As my colleagues have already reported, the big news in the Obama administration's 2014 budget request is the fleshing out of its pre-K expansion proposal.
Much focus is being put on its controversial idea to raise the federal tax on cigarettes to help fund the proposal. But the budget is equally interesting for what it doesn't spell out: What kinds of requirements it would set regarding the training of teachers who would need to be hired to fill all these new positions.
As I reported for Education Week last month, this is an area of some debate in the field. Some experts believe early childhood policy regarding teachers should focus not only on getting more of them to hold bachelor's degrees, but also prioritize the content of training, especially the types of interactions young children experience.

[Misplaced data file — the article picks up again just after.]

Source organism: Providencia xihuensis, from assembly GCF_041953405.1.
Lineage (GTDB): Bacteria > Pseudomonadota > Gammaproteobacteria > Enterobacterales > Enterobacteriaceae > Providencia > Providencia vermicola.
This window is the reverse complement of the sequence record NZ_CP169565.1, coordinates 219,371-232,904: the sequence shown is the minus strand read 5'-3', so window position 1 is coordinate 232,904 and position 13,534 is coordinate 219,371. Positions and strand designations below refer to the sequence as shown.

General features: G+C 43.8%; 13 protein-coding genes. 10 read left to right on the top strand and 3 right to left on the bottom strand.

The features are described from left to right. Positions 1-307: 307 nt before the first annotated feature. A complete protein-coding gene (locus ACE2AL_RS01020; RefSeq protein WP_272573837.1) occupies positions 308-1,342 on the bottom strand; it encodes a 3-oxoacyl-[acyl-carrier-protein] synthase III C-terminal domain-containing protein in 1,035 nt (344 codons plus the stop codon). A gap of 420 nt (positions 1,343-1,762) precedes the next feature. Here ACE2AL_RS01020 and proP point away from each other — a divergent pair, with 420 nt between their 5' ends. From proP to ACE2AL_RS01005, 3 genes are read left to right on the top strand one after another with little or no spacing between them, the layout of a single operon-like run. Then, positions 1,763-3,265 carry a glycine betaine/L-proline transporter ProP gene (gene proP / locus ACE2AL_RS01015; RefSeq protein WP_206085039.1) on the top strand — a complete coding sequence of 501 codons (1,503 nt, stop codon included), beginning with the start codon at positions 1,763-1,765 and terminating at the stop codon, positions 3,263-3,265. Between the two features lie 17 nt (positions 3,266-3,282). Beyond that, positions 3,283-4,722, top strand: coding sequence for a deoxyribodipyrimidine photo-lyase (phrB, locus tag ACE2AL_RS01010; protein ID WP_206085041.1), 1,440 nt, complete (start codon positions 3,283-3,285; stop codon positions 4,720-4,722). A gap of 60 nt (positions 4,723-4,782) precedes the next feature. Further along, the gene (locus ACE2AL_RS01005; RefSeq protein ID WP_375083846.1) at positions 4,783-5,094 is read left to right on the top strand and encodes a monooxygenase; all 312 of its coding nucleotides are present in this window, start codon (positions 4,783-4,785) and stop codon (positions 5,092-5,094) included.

The Education Department's budget justifications for the program note that it would expect programs to have "high staff qualifications, including a bachelor of arts for teachers," and "professional development for teachers and staff," and "employee salaries that are comparable to those for K-12 teaching staff." But there's not much detail on just what that training should look like.
Bellweather Education Partner's Sara Mead (who also writes an opinion blog for EdWeek) points out that, even without a fuller account of details, many states' current programs wouldn't meet some of these basic outlines and would have to make changes in order to tap the federal financing. As always, her take on early-ed. issues is worth reading.